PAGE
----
Sensory Overload in KL

First impressions.  Car fumes.  Motor scooters everywhere.  Countless offers for “sexy massage.”  Walking down Jalan Alor – the night food market street – smells of all types.  Sweet.  Savory.  Sour.  Heavenly.  Sewer.  A mind-boggling array of food.

Electronics everywhere.  Every store selling Sony, Samsung, Apple, HTC.  Selfies.  Selfies with the ubiquitous selfie stick.  Street vendors selling selfie sticks.  Chinese New Year decorations everywhere, like Christmas in a western country.

Multiple languages.  I hear Malay.  Mandarin Chinese.  Tamil.  Hindi.  English.  Others I don’t recognize.

Colorfully dressed hindu women.  Young women in very short shorts and tight shirts.  Men in what seems to be the official Malaysia male uniform of flip-flops, jeans, and t-shirt.  Young men in hip hop clothing.  Muslim women in the hijab head covering.  Beautiful young women in the incongruous outfit of tight jeans, tight t-shirt, and colorful hijab.  Other muslim women in severe plain , everything but their eyes covered.

Welcome to Asia, to Malaysia.  Welcome to Kuala Lumpur.  

Hotel room is a bit over the top. I haven’t stayed in a place like this since, well, since the last time I traveled overseas for business.  A long time.

Dinner time.  I meet Vernie in the lobby.  My partner here, she works at the agency that recruits the university students I’m here to hire.  We walk back to Jalan Alor.  I have requested the authentic street food that SE Asia is famous for.  Much more interesting than a high-end but ultimately lacking restaurant.  “Do you like spicy?”  “Oh yes.  Very much so.”

We sit roadside, she orders multiple dishes from several vendors.  Noodle dishes.  Satay.  All very good, but none are very spicy.  She admits she didn’t believe me when I said I like spicy.  I try to mask my disappointment.

Vernie tries to get me to taste Durian fruit – the source of the sewer smell – but I demur.  I’m not yet ready to take that leap.

We walk to a viewpoint for the Petronas Towers.  For 6 years the tallest building in the world, now they are relegated to 3rd place, but remain the tallest twin towers in the world.  At 1,483 feet, they are impressive.

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Breakfast.  My first real adventure.  Hotel has the most incredible breakfast I have ever seen.  All things American, European, and Asian.  I start with bites of familiar foods, to ease my way in.  I love Asian food – for lunch and dinner.  Still, I want to experience the region’s food.  Lamb curry.  Daal.  Rice dishes.  Noodle dishes.  After small samples of numerous dishes, I’m stuffed.

Work.  It isn’t all fun and food.  The reason I’m here.  Awkwardness due to how recruiting and planning went.  Good kids though.  I wish I could hire more.

City tour.  Vernie joins in, decides to be a tourist for a day in her own city.  Plus, she has never been to Batu Cave.  I try to tell my driver George that I am more interested in seeing less, but more thoroughly.  It soon becomes apparent though that he has a plan and he’s going to stick to it. I quickly tire of him pointing to and naming what feels like every other building as we drive the streets.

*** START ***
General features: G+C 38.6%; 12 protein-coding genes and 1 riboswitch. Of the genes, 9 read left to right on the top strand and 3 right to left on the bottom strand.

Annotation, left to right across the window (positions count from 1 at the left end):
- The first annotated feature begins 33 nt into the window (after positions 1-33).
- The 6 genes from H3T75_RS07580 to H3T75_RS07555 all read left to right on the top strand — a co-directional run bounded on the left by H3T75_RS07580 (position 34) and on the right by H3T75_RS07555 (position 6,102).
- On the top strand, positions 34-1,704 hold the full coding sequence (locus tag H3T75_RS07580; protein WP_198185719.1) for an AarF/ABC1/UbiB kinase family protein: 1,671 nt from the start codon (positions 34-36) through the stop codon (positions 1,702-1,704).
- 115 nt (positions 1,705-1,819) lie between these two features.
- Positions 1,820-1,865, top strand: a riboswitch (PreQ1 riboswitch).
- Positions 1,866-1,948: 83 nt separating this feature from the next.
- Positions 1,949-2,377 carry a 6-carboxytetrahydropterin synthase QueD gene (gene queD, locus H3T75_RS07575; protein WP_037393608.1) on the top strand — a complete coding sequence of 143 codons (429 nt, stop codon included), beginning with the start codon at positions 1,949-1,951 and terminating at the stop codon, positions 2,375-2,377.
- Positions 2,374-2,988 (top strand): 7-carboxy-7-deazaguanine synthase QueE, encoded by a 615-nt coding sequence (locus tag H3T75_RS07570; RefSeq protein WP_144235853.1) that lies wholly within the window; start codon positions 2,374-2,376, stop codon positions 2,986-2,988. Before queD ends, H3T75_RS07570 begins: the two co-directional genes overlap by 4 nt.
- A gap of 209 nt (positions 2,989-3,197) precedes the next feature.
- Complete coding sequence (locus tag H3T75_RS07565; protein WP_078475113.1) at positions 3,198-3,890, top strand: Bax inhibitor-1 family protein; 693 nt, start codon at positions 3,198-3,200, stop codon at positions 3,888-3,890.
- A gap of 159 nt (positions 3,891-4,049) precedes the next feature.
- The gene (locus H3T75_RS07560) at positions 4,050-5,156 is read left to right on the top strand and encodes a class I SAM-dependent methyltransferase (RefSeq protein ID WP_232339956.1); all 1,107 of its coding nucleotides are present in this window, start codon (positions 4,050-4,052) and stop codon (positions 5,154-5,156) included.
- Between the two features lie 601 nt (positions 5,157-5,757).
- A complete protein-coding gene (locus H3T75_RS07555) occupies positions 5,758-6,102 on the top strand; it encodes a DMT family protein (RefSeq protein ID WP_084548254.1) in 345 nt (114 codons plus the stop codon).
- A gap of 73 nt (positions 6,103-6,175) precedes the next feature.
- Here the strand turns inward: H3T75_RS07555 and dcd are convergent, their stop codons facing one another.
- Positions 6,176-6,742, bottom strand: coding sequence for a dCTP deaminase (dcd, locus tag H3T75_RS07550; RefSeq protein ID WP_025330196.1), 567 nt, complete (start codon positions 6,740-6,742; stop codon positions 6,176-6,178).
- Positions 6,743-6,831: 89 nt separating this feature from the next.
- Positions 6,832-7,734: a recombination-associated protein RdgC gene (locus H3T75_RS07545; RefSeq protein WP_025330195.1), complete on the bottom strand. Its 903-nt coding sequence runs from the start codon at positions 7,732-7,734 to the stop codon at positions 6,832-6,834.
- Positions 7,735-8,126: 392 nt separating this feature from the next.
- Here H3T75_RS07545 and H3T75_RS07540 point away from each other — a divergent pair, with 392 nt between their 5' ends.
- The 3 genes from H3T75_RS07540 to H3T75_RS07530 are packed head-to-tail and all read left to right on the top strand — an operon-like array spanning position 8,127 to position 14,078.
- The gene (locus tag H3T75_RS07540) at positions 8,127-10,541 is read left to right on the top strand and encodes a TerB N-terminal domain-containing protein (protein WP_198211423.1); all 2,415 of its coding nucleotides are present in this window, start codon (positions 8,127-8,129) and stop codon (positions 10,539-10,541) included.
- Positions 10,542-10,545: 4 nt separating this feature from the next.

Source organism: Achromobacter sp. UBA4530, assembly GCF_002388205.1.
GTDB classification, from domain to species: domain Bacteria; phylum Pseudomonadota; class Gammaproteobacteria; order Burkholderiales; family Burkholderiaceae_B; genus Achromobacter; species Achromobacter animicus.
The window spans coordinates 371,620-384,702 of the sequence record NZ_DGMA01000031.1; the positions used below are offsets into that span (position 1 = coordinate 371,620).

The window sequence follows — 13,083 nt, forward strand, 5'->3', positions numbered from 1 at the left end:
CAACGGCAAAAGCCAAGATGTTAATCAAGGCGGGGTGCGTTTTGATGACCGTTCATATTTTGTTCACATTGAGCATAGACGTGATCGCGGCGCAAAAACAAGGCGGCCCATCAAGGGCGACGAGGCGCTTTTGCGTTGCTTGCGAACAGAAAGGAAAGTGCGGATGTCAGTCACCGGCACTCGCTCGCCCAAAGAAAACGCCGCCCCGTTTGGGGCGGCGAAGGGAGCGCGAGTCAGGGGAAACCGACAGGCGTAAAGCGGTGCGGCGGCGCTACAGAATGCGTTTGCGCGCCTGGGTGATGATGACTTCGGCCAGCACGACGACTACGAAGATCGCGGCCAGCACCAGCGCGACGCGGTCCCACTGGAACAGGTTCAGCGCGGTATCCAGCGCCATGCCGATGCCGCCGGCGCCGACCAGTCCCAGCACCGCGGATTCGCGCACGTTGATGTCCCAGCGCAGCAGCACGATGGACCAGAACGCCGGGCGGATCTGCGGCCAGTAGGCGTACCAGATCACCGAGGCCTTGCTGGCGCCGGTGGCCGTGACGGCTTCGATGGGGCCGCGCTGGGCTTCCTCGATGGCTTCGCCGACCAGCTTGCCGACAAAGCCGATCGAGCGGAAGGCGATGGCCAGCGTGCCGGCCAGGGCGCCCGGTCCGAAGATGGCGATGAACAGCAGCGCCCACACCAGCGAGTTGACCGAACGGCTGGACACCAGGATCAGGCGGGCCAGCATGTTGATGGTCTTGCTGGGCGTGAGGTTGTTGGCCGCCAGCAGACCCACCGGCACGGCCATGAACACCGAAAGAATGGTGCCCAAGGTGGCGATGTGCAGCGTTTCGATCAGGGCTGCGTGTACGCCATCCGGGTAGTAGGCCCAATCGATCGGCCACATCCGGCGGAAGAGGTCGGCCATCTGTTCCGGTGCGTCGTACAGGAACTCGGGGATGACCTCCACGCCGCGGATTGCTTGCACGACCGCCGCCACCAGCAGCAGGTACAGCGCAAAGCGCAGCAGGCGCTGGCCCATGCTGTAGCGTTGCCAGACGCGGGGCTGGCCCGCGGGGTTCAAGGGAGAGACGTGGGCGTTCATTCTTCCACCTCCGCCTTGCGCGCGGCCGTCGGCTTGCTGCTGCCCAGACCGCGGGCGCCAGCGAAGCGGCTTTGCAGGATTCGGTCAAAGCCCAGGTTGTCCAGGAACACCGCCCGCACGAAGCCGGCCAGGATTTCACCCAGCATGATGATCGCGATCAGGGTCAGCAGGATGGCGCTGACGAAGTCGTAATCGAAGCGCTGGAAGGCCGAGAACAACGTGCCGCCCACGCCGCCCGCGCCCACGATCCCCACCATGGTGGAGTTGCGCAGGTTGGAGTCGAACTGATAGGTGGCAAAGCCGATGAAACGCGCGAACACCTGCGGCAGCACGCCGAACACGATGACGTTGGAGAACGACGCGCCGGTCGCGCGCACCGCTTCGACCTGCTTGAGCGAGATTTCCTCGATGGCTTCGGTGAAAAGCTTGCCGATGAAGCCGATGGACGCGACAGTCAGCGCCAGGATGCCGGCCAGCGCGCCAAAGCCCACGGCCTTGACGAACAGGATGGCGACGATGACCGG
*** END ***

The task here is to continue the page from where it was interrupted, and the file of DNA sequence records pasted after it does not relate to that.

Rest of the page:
Batu Cave.  I am not sure what to expect.  One of the biggest draws in KL, it’s described by my guidebook as a “bit of a disappointment.”  But I am fascinated.  It’s wonderful.  An explosion of hindu culture in a predominantly muslim country.   It’s one of the most popular hindu shrines outside of India.  600 ft tall gold-painted statue.  Multiple shrines.  Vendors everywhere at the bottom of the 272 steps.  Macaque monkeys.  Trash everywhere.  Men paying homage by shaving their heads and covering them with gold paint.  Women doing the same by carrying jugs of milk to the temple at the top.  I just missed the Thaipusam festival by a matter of days.  I’m astounded that just days before, over 1 million hindus crowded into this space in one day.

Perhaps next time I can visit during Thaipusam.  It sounds both amazing and horrendous.  A full-on cultural experience.  More sensory overload.

Royal Selangor factory tour.  I’m not really interested.  Until we step inside.  Our guide is excellent, and I end up wishing we had more time.  Malaysia has built quite an industry around pewter, and the products are astounding.  I appreciate that the factory employs hundreds of disabled women, who might not otherwise be employable in Malaysia.  I wish I had more money to purchase some of the beautiful items, but I am content with the plate I can afford.

Thean Hou temple.  An impressive Chinese temple.  The king’s castle.  Less so.  I am tired of a tour on someone else’s terms.

Dinner.  Ahhh.  This is what I was waiting for.  Vernie takes me into Chinatown.  A riot of… seemingly everything to fill my senses.  A crush of people.  Stands selling junk.  Poorly made fake name brand clothing.  Prostitutes.  Sweat.  Music.  Food stands everywhere.  The ever-present durian.  Vernie tucks us into a hidden stall that I would have never found.  Food is fiery hot and delicious.  Stingray in a sauce.  Bamboo sticks that have the texture of glass. “Smelly bean” that Vernie promises will make my urine smell bad the next day.  I’m disappointed when it doesn’t.

Vernie again encourages me to try durian.  She loves it.  Again I demur.  My senses have already been pounded into submission, I don’t need durian’s infamous taste and smelling adding to it.

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Morning.  On the bus.  Seemingly always on the bus when I travel.  Off to Melaka, also known as Melacca.  Unlike US buses, it shows up exactly on time.  Unlike most US buses, it is clean and quiet.  I enjoy the two hours of tranquility.

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